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dc.contributor.authorJochum, Malteen_NZ
dc.contributor.authorBarnes, Andrew D.en_NZ
dc.contributor.authorBrose, Ulrichen_NZ
dc.contributor.authorGauzens, Benoiten_NZ
dc.contributor.authorSuennemann, Marieen_NZ
dc.contributor.authorAmyntas, Angelosen_NZ
dc.contributor.authorEisenhauer, Nicoen_NZ
dc.date.accessioned2023-07-20T02:31:46Z
dc.date.available2023-07-20T02:31:46Z
dc.date.issued2021-09-14en_NZ
dc.identifier.issn2045-7758en_NZ
dc.identifier.urihttps://hdl.handle.net/10289/15918
dc.description.abstractGlobal change alters ecological communities with consequences for ecosystem processes. Such processes and functions are a central aspect of ecological research and vital to understanding and mitigating the consequences of global change, but also those of other drivers of change in organism communities. In this context, the concept of energy flux through trophic networks integrates food- web theory and biodiversity- ecosystem functioning theory and connects biodiversity to multitrophic ecosystem functioning. As such, the energy- flux approach is a strikingly effective tool to answer central questions in ecology and global- change research. This might seem straight forward, given that the theoretical background and software to efficiently calculate energy flux are readily available. However, the implementation of such calculations is not always straight forward, especially for those who are new to the topic and not familiar with concepts central to this line of research, such as food- web theory or metabolic theory. To facilitate wider use of energy flux in ecological research, we thus provide a guide to adopting energy- flux calculations for people new to the method, struggling with its implementation, or simply looking for background reading, important resources, and standard solutions to the problems everyone faces when starting to quantify energy fluxes for their community data. First, we introduce energy flux and its use in community and ecosystem ecology. Then, we provide a comprehensive explanation of the single steps towards calculating energy flux for community data. Finally, we discuss remaining challenges and exciting research frontiers for future energy- flux research.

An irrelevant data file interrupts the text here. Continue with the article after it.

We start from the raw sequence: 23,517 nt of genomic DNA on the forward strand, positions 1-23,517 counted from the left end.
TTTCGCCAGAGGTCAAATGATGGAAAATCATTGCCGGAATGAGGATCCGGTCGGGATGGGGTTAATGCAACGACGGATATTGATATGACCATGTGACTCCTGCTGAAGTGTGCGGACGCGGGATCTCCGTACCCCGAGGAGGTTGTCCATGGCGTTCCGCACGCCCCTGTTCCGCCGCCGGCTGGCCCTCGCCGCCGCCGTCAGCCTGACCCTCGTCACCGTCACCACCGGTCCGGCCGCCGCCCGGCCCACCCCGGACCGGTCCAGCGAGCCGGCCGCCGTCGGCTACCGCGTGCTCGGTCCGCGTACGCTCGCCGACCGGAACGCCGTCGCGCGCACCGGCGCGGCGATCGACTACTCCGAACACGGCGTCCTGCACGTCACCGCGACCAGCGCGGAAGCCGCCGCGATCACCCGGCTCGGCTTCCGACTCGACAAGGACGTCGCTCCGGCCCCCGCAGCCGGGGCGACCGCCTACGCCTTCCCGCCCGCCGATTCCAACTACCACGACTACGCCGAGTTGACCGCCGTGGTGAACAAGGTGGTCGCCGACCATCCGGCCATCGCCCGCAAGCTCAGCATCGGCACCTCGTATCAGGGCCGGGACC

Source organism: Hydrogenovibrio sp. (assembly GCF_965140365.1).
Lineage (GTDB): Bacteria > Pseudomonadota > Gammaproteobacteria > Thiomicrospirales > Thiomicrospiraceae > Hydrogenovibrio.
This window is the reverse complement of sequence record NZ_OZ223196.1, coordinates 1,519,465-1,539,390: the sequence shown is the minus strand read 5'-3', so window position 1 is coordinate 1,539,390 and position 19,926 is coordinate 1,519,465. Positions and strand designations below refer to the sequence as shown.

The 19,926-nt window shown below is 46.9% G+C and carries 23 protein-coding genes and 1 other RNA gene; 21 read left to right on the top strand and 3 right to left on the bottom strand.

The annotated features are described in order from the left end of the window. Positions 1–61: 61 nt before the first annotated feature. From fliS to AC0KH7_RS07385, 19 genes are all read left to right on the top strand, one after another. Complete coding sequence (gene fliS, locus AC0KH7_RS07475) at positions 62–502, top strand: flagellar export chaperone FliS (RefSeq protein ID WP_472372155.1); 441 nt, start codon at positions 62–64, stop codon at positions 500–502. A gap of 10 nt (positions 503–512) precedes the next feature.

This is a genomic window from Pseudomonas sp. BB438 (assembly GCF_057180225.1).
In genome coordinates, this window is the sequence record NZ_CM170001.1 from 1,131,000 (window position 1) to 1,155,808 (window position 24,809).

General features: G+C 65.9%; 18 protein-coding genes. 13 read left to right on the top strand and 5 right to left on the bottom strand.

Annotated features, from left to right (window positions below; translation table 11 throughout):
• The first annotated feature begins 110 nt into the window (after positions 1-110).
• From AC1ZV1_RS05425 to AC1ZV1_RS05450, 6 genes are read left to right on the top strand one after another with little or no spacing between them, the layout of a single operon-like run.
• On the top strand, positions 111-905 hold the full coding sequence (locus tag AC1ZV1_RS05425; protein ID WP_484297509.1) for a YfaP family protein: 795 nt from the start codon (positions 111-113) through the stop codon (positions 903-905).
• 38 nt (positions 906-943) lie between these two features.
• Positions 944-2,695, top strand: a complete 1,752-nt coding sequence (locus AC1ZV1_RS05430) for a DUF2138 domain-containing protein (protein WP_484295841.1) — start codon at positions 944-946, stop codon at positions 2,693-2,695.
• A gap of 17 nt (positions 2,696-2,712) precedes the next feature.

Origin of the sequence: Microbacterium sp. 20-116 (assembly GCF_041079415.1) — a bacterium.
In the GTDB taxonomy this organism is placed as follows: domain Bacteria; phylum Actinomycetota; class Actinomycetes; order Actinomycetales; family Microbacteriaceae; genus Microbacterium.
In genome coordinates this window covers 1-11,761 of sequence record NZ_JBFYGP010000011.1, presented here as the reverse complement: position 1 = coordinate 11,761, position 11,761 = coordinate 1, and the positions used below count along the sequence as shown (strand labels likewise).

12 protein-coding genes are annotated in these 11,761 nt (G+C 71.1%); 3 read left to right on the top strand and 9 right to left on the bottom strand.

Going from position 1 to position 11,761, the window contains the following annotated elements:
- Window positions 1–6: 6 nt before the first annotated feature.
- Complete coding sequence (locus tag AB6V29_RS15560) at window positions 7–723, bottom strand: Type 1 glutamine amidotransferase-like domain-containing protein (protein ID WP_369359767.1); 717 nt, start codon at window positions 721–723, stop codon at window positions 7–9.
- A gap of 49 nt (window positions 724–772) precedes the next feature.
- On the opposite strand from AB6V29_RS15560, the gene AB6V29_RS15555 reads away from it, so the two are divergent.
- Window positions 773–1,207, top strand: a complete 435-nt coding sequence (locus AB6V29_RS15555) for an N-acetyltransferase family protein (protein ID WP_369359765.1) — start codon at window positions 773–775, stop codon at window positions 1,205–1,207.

dc.format.mimetypeapplication/pdf
dc.language.isoEnglishen_NZ
dc.publisherWILEYen_NZ
dc.rightsThis is an open-access article under the terms of the Creative Commons Attribution License. © 2021 The Authors.
dc.subjectScience & Technologyen_NZ
dc.subjectLife Sciences & Biomedicineen_NZ
dc.subjectEcologyen_NZ
dc.subjectEvolutionary Biologyen_NZ
dc.subjectEnvironmental Sciences & Ecologyen_NZ
dc.subjectbiodiversity and ecosystem functioningen_NZ
dc.subjectcommunity ecologyen_NZ
dc.subjectenergy flowen_NZ
dc.subjectfood weben_NZ
dc.subjectmultitrophic ecosystem functioningen_NZ
dc.subjectnetworksen_NZ
dc.subjectFOOD-WEBen_NZ
dc.subjectBODY-SIZEen_NZ
dc.subjectTROPHIC INTERACTIONSen_NZ
dc.subjectASSIMILATION EFFICIENCYen_NZ
dc.subjectFEEDING RATESen_NZ
dc.subjectWEAK-LINKSen_NZ
dc.subjectBIODIVERSITYen_NZ
dc.subjectMASSen_NZ
dc.subjectNETWORKen_NZ
dc.subjectSTOICHIOMETRYen_NZ
dc.titleFor flux's sake: General considerations for energy-flux calculations in ecological communitiesen_NZ
dc.typeJournal Article
dc.identifier.doi10.1002/ece3.8060en_NZ
dc.relation.isPartOfECOLOGY AND EVOLUTIONen_NZ
pubs.begin-page12948
pubs.elements-id264989
pubs.end-page12969
pubs.issue19en_NZ
pubs.publication-statusPublisheden_NZ
pubs.volume11en_NZ


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